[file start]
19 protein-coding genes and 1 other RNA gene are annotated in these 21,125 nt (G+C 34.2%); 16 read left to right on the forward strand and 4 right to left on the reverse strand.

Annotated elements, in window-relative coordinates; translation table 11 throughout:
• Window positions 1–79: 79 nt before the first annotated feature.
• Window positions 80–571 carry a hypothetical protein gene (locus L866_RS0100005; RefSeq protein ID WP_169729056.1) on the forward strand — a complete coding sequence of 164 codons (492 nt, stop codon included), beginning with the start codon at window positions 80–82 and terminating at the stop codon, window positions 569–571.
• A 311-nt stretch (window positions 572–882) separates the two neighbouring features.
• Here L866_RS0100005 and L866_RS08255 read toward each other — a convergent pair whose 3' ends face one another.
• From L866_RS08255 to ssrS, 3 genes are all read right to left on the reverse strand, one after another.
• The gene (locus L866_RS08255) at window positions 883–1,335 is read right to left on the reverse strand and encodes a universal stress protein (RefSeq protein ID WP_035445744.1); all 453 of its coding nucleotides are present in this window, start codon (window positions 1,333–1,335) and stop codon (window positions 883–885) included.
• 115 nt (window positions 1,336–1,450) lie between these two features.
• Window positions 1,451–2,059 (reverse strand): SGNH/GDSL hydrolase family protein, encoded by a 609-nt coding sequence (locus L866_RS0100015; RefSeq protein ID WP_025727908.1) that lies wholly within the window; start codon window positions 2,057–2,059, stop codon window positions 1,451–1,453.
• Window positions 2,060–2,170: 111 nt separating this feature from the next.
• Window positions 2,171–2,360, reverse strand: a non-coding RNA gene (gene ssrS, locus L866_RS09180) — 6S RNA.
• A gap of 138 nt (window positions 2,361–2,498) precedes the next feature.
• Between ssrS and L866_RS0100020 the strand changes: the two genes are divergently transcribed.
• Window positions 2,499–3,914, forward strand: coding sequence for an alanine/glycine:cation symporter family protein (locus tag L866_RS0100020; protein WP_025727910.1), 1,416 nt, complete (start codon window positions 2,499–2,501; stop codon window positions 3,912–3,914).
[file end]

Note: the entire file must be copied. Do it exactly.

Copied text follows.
19 protein-coding genes and 1 other RNA gene are annotated in these 21,125 nt (G+C 34.2%); 16 read left to right on the forward strand and 4 right to left on the reverse strand.

Annotated elements, in window-relative coordinates; translation table 11 throughout:
• Window positions 1–79: 79 nt before the first annotated feature.
• Window positions 80–571 carry a hypothetical protein gene (locus L866_RS0100005; RefSeq protein ID WP_169729056.1) on the forward strand — a complete coding sequence of 164 codons (492 nt, stop codon included), beginning with the start codon at window positions 80–82 and terminating at the stop codon, window positions 569–571.
• A 311-nt stretch (window positions 572–882) separates the two neighbouring features.
• Here L866_RS0100005 and L866_RS08255 read toward each other — a convergent pair whose 3' ends face one another.
• From L866_RS08255 to ssrS, 3 genes are all read right to left on the reverse strand, one after another.
• The gene (locus L866_RS08255) at window positions 883–1,335 is read right to left on the reverse strand and encodes a universal stress protein (RefSeq protein ID WP_035445744.1); all 453 of its coding nucleotides are present in this window, start codon (window positions 1,333–1,335) and stop codon (window positions 883–885) included.
• 115 nt (window positions 1,336–1,450) lie between these two features.
• Window positions 1,451–2,059 (reverse strand): SGNH/GDSL hydrolase family protein, encoded by a 609-nt coding sequence (locus L866_RS0100015; RefSeq protein ID WP_025727908.1) that lies wholly within the window; start codon window positions 2,057–2,059, stop codon window positions 1,451–1,453.
• Window positions 2,060–2,170: 111 nt separating this feature from the next.
• Window positions 2,171–2,360, reverse strand: a non-coding RNA gene (gene ssrS, locus L866_RS09180) — 6S RNA.
• A gap of 138 nt (window positions 2,361–2,498) precedes the next feature.
• Between ssrS and L866_RS0100020 the strand changes: the two genes are divergently transcribed.
• Window positions 2,499–3,914, forward strand: coding sequence for an alanine/glycine:cation symporter family protein (locus tag L866_RS0100020; protein WP_025727910.1), 1,416 nt, complete (start codon window positions 2,499–2,501; stop codon window positions 3,912–3,914).